The anti-Pauline context of the Pseudo-Clementines is recognised, but the association with Simon Magus is surprising, according to Jozef Verheyden, since they have little in common. However the majority of scholars accept Baur's identification, though others, including Lightfoot, argued extensively that the "Simon Magus" of the Pseudo-Clementines was not meant to stand for Paul. More recently, Berlin pastor Hermann Detering (1995) has made the case that the veiled anti-Pauline stance of the Pseudo-Clementines has historical roots, that the Acts 8 encounter between Simon the magician and Peter is itself based on the conflict between Peter and Paul. Detering's belief has not found general support among scholars, but Robert M. Price argues much the same case in The Amazing Colossal Apostle:The Search for the Historical Paul (2012).
There are other features in the portrait which are reminiscent of Marcion. The first thing mentioned in the Homilies about Simon's opinions is that he denied that God was just. By "God" he meant the creator god. But he undertakes to prove from the Jewish scriptures that there is a higher god, who really possesses the perfections which are falsely ascribed to the lower god. On these grounds Peter complains that, when he was setting out for the gentiles to convert them from their worship of many gods upon earth, Satan had sent Simon before him to make them believe that there were many gods in heaven.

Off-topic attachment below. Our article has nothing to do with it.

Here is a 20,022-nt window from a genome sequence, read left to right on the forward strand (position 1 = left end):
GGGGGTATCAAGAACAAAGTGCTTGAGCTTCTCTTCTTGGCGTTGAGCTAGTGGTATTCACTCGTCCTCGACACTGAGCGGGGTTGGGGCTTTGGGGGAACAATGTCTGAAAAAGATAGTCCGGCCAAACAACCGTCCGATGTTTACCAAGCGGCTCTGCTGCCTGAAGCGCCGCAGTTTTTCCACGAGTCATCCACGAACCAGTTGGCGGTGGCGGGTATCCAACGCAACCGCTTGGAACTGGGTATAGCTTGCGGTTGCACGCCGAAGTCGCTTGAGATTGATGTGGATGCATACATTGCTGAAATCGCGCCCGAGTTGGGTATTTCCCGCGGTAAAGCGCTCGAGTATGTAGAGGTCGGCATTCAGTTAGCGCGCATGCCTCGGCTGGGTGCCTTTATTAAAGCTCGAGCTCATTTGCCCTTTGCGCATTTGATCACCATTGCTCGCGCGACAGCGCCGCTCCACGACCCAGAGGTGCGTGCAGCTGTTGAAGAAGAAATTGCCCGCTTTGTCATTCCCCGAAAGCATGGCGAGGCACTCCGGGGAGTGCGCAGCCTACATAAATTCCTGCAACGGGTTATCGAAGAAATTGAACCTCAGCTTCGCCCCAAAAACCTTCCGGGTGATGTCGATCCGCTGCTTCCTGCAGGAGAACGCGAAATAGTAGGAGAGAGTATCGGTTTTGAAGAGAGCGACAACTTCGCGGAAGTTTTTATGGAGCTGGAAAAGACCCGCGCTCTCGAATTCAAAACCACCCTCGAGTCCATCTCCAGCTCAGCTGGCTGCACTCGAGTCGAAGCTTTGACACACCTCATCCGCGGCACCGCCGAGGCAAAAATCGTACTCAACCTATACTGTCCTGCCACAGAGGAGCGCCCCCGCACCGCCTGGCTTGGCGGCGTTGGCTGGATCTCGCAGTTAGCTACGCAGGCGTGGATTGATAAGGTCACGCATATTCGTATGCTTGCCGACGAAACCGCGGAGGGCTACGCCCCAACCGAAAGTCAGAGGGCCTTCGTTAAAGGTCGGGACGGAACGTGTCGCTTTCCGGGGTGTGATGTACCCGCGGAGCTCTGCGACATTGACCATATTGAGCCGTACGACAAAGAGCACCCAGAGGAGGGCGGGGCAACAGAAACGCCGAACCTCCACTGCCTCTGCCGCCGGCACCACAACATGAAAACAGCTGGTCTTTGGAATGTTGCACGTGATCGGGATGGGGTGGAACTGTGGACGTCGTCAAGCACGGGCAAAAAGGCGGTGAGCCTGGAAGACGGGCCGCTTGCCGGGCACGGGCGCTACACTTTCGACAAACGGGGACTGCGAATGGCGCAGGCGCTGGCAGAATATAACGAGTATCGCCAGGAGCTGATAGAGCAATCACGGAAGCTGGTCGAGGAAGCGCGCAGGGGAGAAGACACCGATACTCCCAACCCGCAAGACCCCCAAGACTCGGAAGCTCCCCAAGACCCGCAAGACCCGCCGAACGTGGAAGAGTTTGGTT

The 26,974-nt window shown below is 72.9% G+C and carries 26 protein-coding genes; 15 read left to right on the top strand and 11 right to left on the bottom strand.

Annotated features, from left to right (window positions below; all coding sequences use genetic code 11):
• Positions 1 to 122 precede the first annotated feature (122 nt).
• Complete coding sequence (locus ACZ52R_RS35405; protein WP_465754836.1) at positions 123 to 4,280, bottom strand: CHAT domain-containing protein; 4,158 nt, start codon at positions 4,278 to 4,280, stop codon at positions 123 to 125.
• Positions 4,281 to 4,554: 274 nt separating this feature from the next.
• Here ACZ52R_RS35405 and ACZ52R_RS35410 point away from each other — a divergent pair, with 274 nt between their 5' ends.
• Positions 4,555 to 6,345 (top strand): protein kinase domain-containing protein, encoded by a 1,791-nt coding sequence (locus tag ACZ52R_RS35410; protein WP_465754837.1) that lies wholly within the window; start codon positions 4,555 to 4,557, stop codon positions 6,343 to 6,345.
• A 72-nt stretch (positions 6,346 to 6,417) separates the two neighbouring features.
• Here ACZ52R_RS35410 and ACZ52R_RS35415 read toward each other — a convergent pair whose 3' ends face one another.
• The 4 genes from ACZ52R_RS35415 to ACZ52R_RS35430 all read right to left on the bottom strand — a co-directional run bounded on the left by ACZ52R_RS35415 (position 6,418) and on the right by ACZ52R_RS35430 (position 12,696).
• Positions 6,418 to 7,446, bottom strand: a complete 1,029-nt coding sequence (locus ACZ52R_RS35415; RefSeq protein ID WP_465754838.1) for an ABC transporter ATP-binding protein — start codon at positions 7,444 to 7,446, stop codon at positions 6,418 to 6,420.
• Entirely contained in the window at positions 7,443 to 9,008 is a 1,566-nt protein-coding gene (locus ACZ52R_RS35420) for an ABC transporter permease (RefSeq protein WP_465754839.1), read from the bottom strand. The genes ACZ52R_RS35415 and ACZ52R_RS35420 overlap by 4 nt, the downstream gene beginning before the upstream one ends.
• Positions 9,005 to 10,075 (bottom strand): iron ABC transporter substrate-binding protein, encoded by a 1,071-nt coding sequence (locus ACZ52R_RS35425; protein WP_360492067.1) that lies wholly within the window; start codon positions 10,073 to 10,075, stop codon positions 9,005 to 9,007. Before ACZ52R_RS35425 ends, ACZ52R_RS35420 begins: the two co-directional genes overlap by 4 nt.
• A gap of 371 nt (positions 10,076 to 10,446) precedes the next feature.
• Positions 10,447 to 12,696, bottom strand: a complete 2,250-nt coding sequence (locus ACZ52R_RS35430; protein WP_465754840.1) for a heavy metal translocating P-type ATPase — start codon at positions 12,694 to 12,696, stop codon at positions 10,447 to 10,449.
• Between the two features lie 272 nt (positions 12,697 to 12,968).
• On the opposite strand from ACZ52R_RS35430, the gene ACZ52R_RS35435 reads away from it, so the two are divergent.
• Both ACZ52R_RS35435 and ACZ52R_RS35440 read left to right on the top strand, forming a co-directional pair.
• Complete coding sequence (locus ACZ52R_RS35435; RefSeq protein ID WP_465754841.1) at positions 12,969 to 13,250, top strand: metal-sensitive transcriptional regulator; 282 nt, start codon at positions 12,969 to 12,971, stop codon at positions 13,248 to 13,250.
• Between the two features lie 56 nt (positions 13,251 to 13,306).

In Irish legend Simon Magus came to be associated with Druidism. He is said to have come to the aid of the Druid Mog Ruith. The fierce denunciation of Christianity by Irish Druids appears to have resulted in Simon Magus being associated with Druidism. The word Druid was sometimes translated into Latin as magus, and Simon Magus was also known in Ireland as "Simon the Druid".
Medieval legends, later interpretations
The church of Santa Francesca Romana, Rome, is claimed to have been built on the spot where Simon fell. Within the Church is a dented slab of marble that purports to bear the imprints of the knees of Peter and Paul during their prayer. The fantastic stories of Simon the Sorcerer persisted into the later Middle Ages, becoming a possible inspiration for the Faustbuch and Goethe's Faust.